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A History of the Japanese People by F. Brinkley

Under whom also nanushi officiated


fuller particulars of the manner of daily life at the shogun's court, see Chapter 1. Vol. IV, of Brinkley's "Oriental Series."


In organizing a system of local government the Tokugawa Bakufu began by appointing a shoshidai in Kyoto to guard the Imperial palace, to supervise Court officials, and to oversee financial measures as well as to hear suits-at-law, and to have control over temples and shrines. The shoshidai enjoyed a high measure of respect. He had to visit Yedo once in every five or six years for the purpose of making a report to the shogun in person. The municipal administrator of Kyoto and the administrators of Nara and Fushimi, the Kyoto deputy (daikwan), and all the officials of the Nijo palace were under the jurisdiction of the shoshidai. To qualify for this high office a man must have served as governor of Osaka. In the Imperial city the municipal administrator heard suits-at-law presented by citizens, managed the affairs of temples and shrines, and was responsible for collecting the taxes in the home provinces. There were two of these officials in Kyoto and, like their namesakes in Yedo, they had a force of constables (yoriki) and policemen (doshin) under their command.


Regarded with scarcely less importance than that attaching to the shoshidai was an official called the jodai of Osaka,

on whom devolved the responsibility of guarding the Kwansei. For this office a hereditary daimyo of the Tokugawa family was selected, and he must previously have occupied the offices of soshaban and jisha-bugyo. The routine of promotion was from the jodai of Osaka to the shoshidai of Kyoto and from thence to the roju. Originally there were six jodai but their number was ultimately reduced to one. Sumpu also had a jodai, who discharged duties similar to those devolving on his Osaka namesake. In Nagasaki, Sado, Hakodate, Niigata, and other important localities, bugyo were stationed, and in districts under the direct control of the Bakufu the chief official was the daikwan.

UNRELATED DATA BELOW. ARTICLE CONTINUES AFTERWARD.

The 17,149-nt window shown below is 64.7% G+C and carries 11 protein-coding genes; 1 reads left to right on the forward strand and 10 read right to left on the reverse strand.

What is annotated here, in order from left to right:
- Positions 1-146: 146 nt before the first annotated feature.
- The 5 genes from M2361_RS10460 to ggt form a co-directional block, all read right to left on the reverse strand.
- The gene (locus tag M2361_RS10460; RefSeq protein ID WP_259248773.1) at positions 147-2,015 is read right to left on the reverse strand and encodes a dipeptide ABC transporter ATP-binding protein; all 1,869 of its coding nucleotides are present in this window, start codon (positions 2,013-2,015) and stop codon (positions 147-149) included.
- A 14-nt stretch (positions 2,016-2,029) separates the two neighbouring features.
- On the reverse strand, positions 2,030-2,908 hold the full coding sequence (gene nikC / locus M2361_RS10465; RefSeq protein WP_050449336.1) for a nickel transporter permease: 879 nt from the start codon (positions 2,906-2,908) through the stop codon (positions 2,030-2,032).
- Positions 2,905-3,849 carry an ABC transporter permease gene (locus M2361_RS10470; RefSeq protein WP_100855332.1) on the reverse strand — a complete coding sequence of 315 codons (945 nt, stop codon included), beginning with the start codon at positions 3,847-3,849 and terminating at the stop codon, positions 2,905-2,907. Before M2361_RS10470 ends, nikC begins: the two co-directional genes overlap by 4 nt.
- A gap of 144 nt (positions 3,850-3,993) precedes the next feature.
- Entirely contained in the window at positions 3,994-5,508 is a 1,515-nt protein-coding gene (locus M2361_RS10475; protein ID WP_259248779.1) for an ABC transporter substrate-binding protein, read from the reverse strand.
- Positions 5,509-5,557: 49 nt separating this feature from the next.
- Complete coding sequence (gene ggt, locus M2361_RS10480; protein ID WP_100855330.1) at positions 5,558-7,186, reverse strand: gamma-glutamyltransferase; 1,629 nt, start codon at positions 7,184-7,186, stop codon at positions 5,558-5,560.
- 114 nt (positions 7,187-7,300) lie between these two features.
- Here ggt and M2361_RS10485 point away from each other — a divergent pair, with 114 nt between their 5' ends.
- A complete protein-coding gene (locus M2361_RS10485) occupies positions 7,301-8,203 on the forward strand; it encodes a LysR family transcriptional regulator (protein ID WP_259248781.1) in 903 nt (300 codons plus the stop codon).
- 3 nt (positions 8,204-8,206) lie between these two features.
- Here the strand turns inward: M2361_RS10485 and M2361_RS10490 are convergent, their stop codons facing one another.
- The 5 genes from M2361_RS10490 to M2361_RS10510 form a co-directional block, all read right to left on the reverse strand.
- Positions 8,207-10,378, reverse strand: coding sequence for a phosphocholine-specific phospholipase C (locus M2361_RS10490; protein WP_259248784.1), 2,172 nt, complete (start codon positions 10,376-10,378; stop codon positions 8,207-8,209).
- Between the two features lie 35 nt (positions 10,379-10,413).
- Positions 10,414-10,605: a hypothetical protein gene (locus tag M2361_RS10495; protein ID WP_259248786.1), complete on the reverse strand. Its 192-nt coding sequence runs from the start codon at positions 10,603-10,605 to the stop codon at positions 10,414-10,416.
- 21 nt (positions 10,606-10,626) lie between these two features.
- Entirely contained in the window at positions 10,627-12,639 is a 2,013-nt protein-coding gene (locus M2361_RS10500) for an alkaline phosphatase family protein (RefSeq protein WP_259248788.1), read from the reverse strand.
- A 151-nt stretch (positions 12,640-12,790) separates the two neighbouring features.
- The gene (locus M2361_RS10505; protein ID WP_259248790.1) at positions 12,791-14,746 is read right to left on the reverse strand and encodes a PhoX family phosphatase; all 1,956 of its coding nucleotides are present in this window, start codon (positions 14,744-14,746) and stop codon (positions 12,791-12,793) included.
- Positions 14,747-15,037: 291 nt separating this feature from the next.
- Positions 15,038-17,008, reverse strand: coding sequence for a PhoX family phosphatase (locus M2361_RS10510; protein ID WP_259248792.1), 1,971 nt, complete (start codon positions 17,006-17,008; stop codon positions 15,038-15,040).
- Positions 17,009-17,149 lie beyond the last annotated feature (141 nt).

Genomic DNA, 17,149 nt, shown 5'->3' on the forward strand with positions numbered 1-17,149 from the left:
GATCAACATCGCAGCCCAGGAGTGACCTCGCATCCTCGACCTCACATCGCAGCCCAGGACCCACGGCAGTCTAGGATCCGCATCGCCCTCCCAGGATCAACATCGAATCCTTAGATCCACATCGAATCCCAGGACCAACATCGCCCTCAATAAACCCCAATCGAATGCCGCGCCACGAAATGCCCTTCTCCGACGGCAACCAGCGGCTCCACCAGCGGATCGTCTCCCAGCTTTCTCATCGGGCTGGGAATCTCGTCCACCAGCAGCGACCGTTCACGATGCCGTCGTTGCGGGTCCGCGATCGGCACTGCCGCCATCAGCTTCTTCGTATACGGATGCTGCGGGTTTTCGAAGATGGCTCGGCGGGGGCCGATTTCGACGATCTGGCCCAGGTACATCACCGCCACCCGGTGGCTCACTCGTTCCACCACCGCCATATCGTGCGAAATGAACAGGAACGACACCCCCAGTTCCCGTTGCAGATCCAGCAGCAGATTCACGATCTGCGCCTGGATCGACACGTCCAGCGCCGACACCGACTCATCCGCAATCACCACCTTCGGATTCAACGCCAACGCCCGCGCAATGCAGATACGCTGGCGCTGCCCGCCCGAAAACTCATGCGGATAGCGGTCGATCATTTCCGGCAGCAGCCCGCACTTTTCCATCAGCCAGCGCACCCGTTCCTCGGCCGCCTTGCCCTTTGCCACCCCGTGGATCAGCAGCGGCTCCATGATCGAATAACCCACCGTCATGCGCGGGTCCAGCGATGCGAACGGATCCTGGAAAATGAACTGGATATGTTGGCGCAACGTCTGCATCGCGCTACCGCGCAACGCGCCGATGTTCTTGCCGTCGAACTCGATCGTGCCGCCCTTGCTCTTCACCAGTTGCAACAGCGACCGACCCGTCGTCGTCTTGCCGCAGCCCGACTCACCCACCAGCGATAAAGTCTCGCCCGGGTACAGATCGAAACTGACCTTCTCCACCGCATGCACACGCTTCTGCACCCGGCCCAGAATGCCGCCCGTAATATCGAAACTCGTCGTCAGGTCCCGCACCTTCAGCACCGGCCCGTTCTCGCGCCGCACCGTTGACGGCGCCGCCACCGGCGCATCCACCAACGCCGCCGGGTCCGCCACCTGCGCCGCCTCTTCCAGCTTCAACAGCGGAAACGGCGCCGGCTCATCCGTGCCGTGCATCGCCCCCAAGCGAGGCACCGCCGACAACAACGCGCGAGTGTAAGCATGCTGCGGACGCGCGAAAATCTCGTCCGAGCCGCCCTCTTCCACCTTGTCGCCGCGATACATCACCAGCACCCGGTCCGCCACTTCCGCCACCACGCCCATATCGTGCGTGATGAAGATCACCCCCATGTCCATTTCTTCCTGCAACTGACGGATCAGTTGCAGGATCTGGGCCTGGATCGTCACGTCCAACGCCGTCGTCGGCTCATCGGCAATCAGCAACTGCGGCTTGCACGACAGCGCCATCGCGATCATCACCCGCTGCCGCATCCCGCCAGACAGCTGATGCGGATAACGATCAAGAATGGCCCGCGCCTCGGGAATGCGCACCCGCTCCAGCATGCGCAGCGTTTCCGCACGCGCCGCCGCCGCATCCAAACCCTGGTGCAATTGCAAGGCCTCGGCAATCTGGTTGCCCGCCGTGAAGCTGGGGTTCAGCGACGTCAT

The governmental system in the fiefs closely resembled the system of the Bakufu. The daimyo exercised almost unlimited power, and the business of their fiefs was transacted by factors (karo). Twenty-one provinces consisted entirely of fiefs, and in the remaining provinces public and private estates were intermixed.


Both the Bakufu and the feudatories were careful to allow a maximum of autonomy to the lower classes. Thus the farmers elected a village chief--called nanushi or shoya--who held his post for life or for one year, and who exercised powers scarcely inferior to those of a governor. There were also heads of guilds (kumi-gashira) and representatives of farmers (hyakushodai) who participated in administering the affairs of a village. Cities and towns had municipal elders (machi-doshiyori), under whom also nanushi officiated. The guilds constituted a most important feature of this local autonomic system. They consisted of five householders each, being therefore called gonin-gumi, and their main functions were to render mutual aid in all times of distress, and to see that there were no evasions of the taxes or violations of the law. In fact, the Bakufu interfered as little as possible in the administrative systems of the agricultural, manufacturing, and commercial classes, and the feudatories followed the same rule.

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